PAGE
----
(Charles Folkard, illustration from Grimm’s Fairy Tales, London: A&C Black, 1911; found here)
Hello from a snowy Belgium, where we have been busy cultivating chilblains, building snowmen and rescuing straying hens from snow drifts. Oh, and reading fairy tales! After ‘The Good Bargain’, we return now to a story of the sort we expect from the Grimms, with murderous family members, animal transformations and forests. Hurrah!
If the thirteenth child you bring into the world is a girl, the twelve boys shall die, so that her wealth shall be great and the kingdom shall be hers alone.
Indeed, he’s even had twelve little coffins made and stored in a locked room, ‘and in each there lay a pillow for the dead’. Fonder than he of her existing children, the queen warns the youngest, Benjamin, of the king’s intentions and tells him to take his brothers and hide in the forest. When the thirteenth child is born, the queen will raise a flag on the top of a tower: if the baby is a boy, the flag will be white and the boys may safely return, if red then they must flee for their lives. She adds:
I will rise every night and pray for you: in winter that you may have a fire to warm you, in summer that you may not pine away in the heat.
The boys hide in the forest and after twelve days a red flag ‘of blood’ is raised. Angry, the brothers (all except Benjamin) vow:
Are we supposed to suffer death on account of a girl? We swear that we shall take our revenge: wherever we find a girl, her red blood shall flow.
The boys venture deeper into the forest, and ‘where it was darkest’ they find a cottage with a spell upon it. They move in. The eleven older brothers hunt for game every day while Benjamin keeps house.
Thus ten years pass until, back at the castle, there’s a particularly big wash-day. The young princess, who is ‘kind of heart and fair of face’, with a golden star in the middle of her forehead, observes twelve little white shirts bobbing on the line. She asks her mother to whom they belong, and her mother says, oh, your twelve brothers you don’t know about. She tells the princess about them and shows her the twelve coffins. The princess tells her not to weep, she will find her brothers.
The princess takes the twelve shirts and walks into the forest. She reaches the cottage, where she finds Benjamin, and they quickly realise that they must be brother and sister. Benjamin warns her of the other brothers’ murderous vow, and hides her. When the boys return home, he extracts from them a promise that they won’t kill the first girl they see, and then explains that their sister is there. Much rejoicing, and the sister says she will stay with them. She washes their sheets white, and seems to introduce a few vegetables to their diet.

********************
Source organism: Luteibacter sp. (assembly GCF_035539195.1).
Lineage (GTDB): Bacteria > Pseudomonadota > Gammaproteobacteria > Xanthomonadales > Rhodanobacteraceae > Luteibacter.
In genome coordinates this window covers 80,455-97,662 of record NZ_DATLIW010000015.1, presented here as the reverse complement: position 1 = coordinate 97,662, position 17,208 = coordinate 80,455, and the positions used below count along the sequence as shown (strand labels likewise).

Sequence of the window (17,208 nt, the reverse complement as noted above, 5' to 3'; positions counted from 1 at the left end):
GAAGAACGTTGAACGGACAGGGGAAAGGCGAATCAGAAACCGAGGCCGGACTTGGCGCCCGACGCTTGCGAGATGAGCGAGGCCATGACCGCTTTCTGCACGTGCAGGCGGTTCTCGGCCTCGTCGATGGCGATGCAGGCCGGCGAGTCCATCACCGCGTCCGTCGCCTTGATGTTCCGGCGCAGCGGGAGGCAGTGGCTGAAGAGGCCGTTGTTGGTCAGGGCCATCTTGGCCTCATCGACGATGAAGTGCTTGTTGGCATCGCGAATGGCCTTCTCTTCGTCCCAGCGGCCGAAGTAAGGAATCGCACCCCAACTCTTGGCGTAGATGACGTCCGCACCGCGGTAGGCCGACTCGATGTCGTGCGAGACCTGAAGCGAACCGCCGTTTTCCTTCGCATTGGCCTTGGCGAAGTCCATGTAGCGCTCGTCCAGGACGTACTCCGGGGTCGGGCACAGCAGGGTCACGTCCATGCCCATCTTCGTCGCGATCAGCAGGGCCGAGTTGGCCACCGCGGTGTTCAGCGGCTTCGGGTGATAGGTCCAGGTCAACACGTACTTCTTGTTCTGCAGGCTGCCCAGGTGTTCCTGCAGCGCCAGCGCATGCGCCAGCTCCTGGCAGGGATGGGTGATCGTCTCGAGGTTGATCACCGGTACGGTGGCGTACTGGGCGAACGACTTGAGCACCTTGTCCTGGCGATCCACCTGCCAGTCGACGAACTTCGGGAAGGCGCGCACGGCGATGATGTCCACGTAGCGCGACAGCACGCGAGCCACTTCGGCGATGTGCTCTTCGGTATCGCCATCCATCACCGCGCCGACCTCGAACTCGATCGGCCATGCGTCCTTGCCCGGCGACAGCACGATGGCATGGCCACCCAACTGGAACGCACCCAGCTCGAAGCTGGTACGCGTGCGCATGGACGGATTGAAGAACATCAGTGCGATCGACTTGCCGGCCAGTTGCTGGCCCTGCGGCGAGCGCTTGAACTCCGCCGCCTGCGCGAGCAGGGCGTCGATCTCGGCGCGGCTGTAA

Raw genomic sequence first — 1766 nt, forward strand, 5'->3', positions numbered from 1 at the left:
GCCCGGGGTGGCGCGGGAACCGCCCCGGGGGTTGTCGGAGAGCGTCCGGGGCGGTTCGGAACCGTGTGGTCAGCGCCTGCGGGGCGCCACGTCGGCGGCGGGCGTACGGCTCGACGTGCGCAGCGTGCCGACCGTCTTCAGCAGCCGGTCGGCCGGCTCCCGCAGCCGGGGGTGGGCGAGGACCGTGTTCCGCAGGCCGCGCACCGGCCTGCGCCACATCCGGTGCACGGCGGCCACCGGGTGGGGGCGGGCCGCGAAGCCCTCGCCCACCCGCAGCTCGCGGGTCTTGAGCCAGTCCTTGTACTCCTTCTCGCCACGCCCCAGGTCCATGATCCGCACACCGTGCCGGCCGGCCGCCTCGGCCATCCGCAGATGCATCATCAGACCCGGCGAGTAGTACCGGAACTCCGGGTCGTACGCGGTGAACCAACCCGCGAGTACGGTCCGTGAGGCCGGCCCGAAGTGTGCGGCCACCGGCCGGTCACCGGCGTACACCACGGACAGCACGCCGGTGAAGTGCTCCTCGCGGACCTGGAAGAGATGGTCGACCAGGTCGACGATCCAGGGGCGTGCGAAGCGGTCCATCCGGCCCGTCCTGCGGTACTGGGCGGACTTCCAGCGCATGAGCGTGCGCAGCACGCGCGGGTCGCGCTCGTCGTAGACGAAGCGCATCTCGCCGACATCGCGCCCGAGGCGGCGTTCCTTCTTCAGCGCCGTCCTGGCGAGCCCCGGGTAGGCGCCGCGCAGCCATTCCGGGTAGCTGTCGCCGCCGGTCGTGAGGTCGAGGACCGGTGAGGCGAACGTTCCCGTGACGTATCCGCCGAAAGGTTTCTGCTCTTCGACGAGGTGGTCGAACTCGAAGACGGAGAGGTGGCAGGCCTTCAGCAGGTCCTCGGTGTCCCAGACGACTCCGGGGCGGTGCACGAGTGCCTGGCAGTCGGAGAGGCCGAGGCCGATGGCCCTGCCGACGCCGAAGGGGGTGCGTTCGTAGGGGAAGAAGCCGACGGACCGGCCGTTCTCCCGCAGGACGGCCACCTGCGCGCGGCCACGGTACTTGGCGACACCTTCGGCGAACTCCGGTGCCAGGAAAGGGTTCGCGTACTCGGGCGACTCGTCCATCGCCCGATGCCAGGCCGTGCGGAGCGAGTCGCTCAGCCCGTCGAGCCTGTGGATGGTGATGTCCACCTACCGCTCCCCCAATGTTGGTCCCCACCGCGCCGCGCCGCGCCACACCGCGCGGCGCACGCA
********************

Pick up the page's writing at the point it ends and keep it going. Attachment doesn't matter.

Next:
Everything is fine until… Had you forgotten the cottage was enchanted? In the garden twelve lilies (‘that some call “student lilies”’), and the sister picks them to give them to her brothers as a treat. Oops! Immediately the boys turn into twelve ravens and fly away, and the cottage and garden vanish, leaving the sister alone in the wild wood with an old woman. The lilies were the brothers, explains the old woman, and:
there is no remedy in the world but one, but that is so hard that you will not be able to save them with it, for you must be silent for seven years. You may not speak, nor laugh, and if you utter a single word, and there is only one hour of the seven years left to run, it will all be in vain, and your brothers will be killed by that one word.
The girl vows in her heart, ‘I know for sure I will save my brothers.’ She climbs up a tall tree and sits there, silently, spinning, until one day a king is out hunting in the forest, claps eyes on her, falls in love and asks her to marry him. She gives a little nod. At their wedding she neither speaks nor laughs. The king’s mother, ‘a wicked woman’, begins to slander the new queen, saying someone who behaves as she does must have a ‘bad conscience’ and accusing her of all sorts of crimes until her son ‘allowed himself to be persuaded and condemned her to death’. Although he does have the decency to weep as she is bound to the stake and the fire is lit. Luckily, just as the flames are licking her dress, the seven years expire, and the ravens arrive and turn into young men who liberate their sister. Now she is free to speak and explain to her husband why she was silent. Everyone lives happily ever after – oh, except the wicked mother-in-law, who is thrown into a barrel of boiling oil and poisonous snakes and comes to a nasty end.